The international stage is experiencing tense polarization because of competition between the global powers. Meanwhile, new rules governing the international order —totally different from those prevailing since the end of the Cold War — could be established between Russia and the West-backed Ukraine on the one hand and the East-West on the other. Think tanks focusing on assessing the positions of global powers are noticing a significant shift in Chinese policies, a transition from a total focus on the economy to involvement in international affairs.
China has the potential to create major shifts in the international order to transition the world to a multipolar order in which it plays a bigger regional and global role. This potential has raised various questions about China’s rising global footprint and the extent to which it contributed to the restoration of ties between Saudi Arabia and Iran. In addition, an important question is what impact China will have on the Saudi-Iran relationship and cooperation. China is a global pole and has the ability to influence international affairs. Beijing has always responded reasonably to the United States’ provocations, such as when former US House of Representatives Speaker Nancy Pelosi visited Taiwan last year, denying Washington the opportunity to criticize China and diminish trust in it as a global pole. The Chinese response was both strong and measured, stopping short of involvements that could drag it into a global war. Beijing sent a message that a global reality is taking shape that spells the end of the United States’ exclusive dominance over the global order. The United States sees the rise of new revisionist world powers as a threat to the post-Cold War world order.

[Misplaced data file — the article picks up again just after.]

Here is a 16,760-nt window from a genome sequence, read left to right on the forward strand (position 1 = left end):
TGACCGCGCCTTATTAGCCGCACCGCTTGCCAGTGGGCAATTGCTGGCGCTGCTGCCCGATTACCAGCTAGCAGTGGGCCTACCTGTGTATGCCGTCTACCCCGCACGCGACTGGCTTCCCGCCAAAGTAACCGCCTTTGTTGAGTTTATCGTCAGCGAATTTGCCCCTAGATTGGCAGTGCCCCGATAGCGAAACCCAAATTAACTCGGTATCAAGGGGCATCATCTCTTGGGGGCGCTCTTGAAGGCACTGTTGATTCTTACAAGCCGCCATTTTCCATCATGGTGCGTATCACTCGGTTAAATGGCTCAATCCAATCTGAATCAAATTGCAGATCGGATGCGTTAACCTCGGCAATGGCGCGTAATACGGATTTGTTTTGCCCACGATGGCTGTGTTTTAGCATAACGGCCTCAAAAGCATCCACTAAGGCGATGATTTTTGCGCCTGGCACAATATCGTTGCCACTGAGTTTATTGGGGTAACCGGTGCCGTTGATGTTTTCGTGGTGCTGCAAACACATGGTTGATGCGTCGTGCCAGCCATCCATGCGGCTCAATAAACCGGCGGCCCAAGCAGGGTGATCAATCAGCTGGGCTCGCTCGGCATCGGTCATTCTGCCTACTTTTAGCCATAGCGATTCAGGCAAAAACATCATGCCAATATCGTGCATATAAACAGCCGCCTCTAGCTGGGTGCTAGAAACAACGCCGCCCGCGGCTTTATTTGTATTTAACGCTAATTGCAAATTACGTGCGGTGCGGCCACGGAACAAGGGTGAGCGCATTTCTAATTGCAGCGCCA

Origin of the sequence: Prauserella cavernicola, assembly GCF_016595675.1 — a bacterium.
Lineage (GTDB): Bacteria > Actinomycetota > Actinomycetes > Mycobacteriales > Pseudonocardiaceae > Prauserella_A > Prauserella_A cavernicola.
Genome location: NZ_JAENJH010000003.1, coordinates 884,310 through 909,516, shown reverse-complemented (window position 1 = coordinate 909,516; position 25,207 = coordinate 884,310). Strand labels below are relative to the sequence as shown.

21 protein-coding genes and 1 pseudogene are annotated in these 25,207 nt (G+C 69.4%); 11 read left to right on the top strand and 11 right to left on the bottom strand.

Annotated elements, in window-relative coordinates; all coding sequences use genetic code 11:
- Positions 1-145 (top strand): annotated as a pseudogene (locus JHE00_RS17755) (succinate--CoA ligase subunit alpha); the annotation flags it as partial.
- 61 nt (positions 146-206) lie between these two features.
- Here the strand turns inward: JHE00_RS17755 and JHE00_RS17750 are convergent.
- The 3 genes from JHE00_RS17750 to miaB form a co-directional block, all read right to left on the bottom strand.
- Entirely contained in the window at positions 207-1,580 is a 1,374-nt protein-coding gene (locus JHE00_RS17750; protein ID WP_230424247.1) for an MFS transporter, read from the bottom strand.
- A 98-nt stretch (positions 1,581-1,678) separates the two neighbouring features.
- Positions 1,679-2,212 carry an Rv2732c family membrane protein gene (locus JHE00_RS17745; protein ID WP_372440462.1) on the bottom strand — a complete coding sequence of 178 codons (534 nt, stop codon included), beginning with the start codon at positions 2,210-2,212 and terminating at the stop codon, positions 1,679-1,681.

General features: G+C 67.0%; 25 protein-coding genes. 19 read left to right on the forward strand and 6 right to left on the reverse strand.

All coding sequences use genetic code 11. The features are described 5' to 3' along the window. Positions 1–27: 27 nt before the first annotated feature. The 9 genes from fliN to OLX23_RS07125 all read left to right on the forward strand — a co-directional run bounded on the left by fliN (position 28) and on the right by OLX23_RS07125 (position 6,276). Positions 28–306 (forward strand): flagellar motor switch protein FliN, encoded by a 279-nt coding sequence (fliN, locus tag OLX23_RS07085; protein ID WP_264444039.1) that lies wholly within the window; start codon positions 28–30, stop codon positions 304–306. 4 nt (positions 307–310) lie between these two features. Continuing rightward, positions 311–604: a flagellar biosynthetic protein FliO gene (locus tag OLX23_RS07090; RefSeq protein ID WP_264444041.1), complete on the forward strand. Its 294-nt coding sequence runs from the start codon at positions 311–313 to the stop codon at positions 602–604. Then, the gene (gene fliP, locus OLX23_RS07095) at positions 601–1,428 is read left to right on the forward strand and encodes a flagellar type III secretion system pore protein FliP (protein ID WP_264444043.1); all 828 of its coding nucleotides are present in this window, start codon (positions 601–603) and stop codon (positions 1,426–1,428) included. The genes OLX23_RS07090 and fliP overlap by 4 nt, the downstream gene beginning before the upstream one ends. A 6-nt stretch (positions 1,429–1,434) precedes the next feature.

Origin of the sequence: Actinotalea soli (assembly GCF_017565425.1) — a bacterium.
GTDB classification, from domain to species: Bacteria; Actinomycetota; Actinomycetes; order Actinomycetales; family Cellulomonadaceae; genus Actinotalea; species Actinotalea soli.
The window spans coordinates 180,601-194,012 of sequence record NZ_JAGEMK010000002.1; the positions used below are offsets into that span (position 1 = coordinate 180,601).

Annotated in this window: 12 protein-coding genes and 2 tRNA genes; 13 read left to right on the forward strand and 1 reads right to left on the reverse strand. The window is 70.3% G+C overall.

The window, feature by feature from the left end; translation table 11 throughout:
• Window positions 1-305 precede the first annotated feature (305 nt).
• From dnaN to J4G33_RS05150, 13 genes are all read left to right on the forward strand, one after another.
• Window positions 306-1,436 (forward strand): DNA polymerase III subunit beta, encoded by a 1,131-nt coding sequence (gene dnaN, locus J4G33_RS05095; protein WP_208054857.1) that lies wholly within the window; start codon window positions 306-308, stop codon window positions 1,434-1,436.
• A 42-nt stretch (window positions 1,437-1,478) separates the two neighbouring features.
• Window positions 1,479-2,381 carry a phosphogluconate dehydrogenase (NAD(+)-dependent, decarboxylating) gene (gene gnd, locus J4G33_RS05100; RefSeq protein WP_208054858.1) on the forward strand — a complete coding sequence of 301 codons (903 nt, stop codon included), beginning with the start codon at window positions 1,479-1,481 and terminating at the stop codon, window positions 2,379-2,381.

By achieving a historic diplomatic breakthrough in the Middle East, one of the United States’ most crucial spheres of influence, China has established itself as a global mediator that is capable of resolving outstanding issues. This breakthrough comes in the context of the United States prioritizing “turning eastwards” to encircle China over its presence in the Middle East. China succeeded in persuading Saudi Arabia and Iran to resolve the longest diplomatic schism in modern history, putting Beijing to the test for the first time. The move has ushered in a new equation in the region, one in which China is seen as a key actor in dealing with complex challenges, while the US-led Western camp’s influence is in the process of decline.
This Saudi-Iran agreement is the first landmark security agreement signed between the two major regional powers without sponsorship from the United States in decades. China, which adopts a compromise formula in its international relations, though temporarily, is considered a preferred alternate global power compared to the West, which adopts the “you are with us or against us” formula. This formula does not consider the interests of strategic partners, particularly in the context of sensitive junctures.
As the US-Chinese dispute over global leadership intensified and the Russia-Ukraine war continued unabated — in which the West accuses China of siding with Russia, Chinese President Xi Jinping paid a three-day visit to China’s neighbor and strategic partner Russia, the first visit of its kind since the war broke out. The visit came amid tireless, back-to-back Western efforts to isolate Moscow and after the International Criminal Court had issued an arrest warrant for the Russian president over “the war crimes committed in the war on Ukraine.” The visit was viewed by the West as reflecting Chinese solidarity and support for Putin. There is deep US-Western concern about the growing Russo-Chinese alliance, with the prospect of a strong rival to the Western camp.
Preceding his visit to Russia, the Chinese president presented a picture of a new epoch of international relations emerging, completely different from the era of US unilateralism, in an article published in the Russian newspaper Russian Gazette. According to the Chinese president, this new era will be based on mutual trust, peaceful coexistence and cooperation that benefits all parties rather than a single party reaping all the benefits as is the case in the monopolar order. The Chinese president also announced an initiative to resolve the Russia-Ukraine conflict in accordance with the UN Charter, while considering the legitimate security concerns of all countries.